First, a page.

Dubai Holding, a conglomerate owned by the emirate’s ruler, is looking at options that could include restructuring to deal with as much as $20bn in debts as the Gulf commercial hub looks to grapple with broader debt issues.
The group, which spans financial investments, hospitality and real estate, could become the second large entity in Dubai to restructure debts after government-owned Dubai World tabled a restructuring proposal last week, including a $9.5bn injection of new money to help restructure $24.8bn in debts.
Talks between creditors and advisers had picked up in the weeks before Dubai World’s announcement, which was broadly welcomed as it pledged to repay creditors in full over time but with question marks over interest rates.
The government refused to be drawn on whether Dubai Holding would restructure its debts, but said that the government would not rule out future issues.
Dubai Holding, Sheikh Mohammed bin Rashid Al Maktoum’s holding company, is considering appointing a financial adviser to explore the rescheduling of loans over the next few months, one of the people said.
But others warned that it remained too early to talk about a restructuring and that no final decision had been made. Dubai Holding declined to comment on “speculation”.
Dubai Holding, which accounts for large parts of the domestic economy as well as holding a portfolio of international assets, may be hoping to piggy-back on optimism generated by a Dubai World proposal that avoids a haircut on the principal debt.
But after so much focus on Dubai World, the restructuring of another state-linked conglomerate would act as a reminder of the city’s broader $109bn debt mountain and a property overhang.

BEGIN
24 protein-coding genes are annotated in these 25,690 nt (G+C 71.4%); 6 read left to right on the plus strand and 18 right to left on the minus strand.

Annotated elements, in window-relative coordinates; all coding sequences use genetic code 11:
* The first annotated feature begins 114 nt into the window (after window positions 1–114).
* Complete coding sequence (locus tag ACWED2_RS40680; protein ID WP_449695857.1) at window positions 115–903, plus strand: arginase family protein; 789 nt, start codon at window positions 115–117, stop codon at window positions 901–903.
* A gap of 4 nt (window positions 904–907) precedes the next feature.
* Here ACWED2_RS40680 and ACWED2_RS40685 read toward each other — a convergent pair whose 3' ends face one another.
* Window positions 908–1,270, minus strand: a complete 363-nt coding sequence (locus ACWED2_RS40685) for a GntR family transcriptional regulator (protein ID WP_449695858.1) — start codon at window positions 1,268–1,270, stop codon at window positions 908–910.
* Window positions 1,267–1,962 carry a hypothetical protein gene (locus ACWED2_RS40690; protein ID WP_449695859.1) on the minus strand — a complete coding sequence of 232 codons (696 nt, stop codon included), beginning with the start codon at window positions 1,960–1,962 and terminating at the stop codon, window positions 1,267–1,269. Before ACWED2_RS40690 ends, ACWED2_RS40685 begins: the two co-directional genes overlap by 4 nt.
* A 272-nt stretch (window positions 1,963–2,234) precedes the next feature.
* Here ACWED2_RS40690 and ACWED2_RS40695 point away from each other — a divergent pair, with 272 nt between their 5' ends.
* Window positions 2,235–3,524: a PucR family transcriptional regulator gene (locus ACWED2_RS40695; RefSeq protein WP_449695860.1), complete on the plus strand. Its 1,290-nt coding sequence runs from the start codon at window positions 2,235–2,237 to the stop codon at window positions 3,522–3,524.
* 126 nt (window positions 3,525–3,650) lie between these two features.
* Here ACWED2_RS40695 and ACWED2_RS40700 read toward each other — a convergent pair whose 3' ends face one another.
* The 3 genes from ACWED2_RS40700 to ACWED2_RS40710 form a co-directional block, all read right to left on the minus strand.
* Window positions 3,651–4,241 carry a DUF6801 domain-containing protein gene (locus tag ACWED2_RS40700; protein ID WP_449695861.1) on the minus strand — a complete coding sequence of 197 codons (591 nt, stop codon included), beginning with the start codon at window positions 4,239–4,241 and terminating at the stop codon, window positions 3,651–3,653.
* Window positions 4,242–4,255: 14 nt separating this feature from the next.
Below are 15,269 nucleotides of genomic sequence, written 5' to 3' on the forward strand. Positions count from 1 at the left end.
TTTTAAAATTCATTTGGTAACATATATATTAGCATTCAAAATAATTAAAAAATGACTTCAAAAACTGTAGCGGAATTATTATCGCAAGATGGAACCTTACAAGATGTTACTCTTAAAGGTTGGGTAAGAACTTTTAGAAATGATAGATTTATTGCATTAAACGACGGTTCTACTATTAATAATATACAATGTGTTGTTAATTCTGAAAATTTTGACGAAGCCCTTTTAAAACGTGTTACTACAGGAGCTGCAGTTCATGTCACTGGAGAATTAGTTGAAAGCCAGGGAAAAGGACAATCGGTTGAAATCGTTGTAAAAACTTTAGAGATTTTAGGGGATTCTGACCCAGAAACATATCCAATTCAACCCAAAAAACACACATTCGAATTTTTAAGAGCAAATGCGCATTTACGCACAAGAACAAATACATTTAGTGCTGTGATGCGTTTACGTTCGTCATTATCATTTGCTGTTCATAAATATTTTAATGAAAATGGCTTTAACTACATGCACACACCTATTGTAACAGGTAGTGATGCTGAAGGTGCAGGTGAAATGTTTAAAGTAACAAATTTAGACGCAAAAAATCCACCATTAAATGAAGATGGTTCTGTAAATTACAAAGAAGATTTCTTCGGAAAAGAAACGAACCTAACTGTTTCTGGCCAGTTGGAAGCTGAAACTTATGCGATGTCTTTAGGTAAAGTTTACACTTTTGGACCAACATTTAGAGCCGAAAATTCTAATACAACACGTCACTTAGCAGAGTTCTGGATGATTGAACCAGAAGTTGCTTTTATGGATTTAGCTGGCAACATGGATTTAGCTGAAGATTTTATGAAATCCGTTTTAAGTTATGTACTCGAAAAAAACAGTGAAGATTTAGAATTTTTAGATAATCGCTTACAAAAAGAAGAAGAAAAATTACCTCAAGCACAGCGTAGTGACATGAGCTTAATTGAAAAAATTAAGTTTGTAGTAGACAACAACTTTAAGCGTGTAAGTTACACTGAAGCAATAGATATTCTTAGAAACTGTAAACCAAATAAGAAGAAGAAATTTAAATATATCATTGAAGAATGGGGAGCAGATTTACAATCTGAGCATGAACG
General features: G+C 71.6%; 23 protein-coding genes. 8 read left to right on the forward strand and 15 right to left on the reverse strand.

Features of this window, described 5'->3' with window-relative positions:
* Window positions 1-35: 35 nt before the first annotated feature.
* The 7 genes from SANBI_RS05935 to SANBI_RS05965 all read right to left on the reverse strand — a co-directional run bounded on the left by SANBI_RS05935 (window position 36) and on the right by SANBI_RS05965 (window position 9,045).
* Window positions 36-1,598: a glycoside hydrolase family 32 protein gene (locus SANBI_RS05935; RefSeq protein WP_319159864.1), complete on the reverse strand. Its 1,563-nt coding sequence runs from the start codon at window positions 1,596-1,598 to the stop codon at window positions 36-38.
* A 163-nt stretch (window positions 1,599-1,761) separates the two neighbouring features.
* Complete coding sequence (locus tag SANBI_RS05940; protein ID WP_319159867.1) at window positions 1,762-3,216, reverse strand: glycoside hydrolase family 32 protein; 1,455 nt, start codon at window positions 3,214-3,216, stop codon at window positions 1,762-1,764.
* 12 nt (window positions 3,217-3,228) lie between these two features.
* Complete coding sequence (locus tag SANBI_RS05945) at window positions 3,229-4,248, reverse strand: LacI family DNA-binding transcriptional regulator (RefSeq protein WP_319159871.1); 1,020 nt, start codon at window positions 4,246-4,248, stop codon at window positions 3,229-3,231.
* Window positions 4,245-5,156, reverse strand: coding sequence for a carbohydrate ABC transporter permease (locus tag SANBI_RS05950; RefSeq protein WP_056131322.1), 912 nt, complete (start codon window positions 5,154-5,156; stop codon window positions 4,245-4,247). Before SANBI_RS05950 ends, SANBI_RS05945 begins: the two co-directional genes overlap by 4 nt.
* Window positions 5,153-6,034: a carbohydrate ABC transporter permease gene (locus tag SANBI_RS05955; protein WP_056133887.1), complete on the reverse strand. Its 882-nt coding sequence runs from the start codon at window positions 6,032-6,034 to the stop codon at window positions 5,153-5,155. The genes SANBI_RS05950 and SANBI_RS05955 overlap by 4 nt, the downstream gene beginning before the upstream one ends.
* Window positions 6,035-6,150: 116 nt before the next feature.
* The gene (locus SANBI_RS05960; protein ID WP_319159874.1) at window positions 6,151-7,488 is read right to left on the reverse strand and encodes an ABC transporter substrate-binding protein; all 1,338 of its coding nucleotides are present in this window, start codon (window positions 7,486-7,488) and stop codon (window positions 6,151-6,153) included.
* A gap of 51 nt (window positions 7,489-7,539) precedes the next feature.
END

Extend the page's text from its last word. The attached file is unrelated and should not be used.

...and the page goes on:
Restructuring efforts are expected to focus on the now-merged Dubai International Capital and Dubai Group, which both used large amounts of leverage to build up significant overseas portfolios during the boom. DIC has a $1.25bn loan maturing in June.
Analysts estimate that much of Dubai Holding’s estimated $20bn in debts is held by the investment arms, which own the UK’s Travelodge and the Essex House Hotel in New York. But bankers say the holding company could also have significant private bilateral loans.
The department of finance, advised by boutique investment bank Moelis, is leading the restructuring of Dubai World, and could also help guide the government through a restructuring of Dubai Holding, which has received at least $1bn from the emirate’s financial support fund, helping it meet repayments to date.
Dubai Holding cut staff and realigned business lines last year as it sought to cut costs as the emirate’s financial crisis grew, while some assets have been sold – including part of its stake in regional investment bank EFG-Hermes – to help meet debt payments.
The non-financial wing, Dubai Holding Commercial Operations Group, spans real estate, hospitality, telecoms and business parks, has been downgraded but analysts are less concerned about its ability to meet debt repayments.